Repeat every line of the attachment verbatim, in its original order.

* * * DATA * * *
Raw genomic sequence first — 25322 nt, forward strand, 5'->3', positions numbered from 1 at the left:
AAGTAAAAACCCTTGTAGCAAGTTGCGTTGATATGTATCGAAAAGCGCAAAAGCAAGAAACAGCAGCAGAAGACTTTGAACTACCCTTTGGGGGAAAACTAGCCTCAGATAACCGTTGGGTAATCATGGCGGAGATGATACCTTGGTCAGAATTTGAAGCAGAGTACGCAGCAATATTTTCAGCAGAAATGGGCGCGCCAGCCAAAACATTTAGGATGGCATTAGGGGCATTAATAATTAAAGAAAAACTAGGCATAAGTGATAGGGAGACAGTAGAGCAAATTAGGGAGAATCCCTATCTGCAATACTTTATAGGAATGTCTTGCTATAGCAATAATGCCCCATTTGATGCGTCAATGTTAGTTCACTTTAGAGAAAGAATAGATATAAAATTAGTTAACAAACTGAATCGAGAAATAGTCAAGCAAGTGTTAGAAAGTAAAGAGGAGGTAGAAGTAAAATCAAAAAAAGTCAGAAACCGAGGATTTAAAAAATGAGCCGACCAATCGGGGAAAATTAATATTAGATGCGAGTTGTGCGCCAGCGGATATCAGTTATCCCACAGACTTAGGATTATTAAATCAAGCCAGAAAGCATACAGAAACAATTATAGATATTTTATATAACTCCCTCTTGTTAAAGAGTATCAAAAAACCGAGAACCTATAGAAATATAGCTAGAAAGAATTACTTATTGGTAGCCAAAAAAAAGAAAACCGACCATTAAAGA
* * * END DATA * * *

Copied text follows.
Raw genomic sequence first — 25322 nt, forward strand, 5'->3', positions numbered from 1 at the left:
AAGTAAAAACCCTTGTAGCAAGTTGCGTTGATATGTATCGAAAAGCGCAAAAGCAAGAAACAGCAGCAGAAGACTTTGAACTACCCTTTGGGGGAAAACTAGCCTCAGATAACCGTTGGGTAATCATGGCGGAGATGATACCTTGGTCAGAATTTGAAGCAGAGTACGCAGCAATATTTTCAGCAGAAATGGGCGCGCCAGCCAAAACATTTAGGATGGCATTAGGGGCATTAATAATTAAAGAAAAACTAGGCATAAGTGATAGGGAGACAGTAGAGCAAATTAGGGAGAATCCCTATCTGCAATACTTTATAGGAATGTCTTGCTATAGCAATAATGCCCCATTTGATGCGTCAATGTTAGTTCACTTTAGAGAAAGAATAGATATAAAATTAGTTAACAAACTGAATCGAGAAATAGTCAAGCAAGTGTTAGAAAGTAAAGAGGAGGTAGAAGTAAAATCAAAAAAAGTCAGAAACCGAGGATTTAAAAAATGAGCCGACCAATCGGGGAAAATTAATATTAGATGCGAGTTGTGCGCCAGCGGATATCAGTTATCCCACAGACTTAGGATTATTAAATCAAGCCAGAAAGCATACAGAAACAATTATAGATATTTTATATAACTCCCTCTTGTTAAAGAGTATCAAAAAACCGAGAACCTATAGAAATATAGCTAGAAAGAATTACTTATTGGTAGCCAAAAAAAAGAAAACCGACCATTAAAGA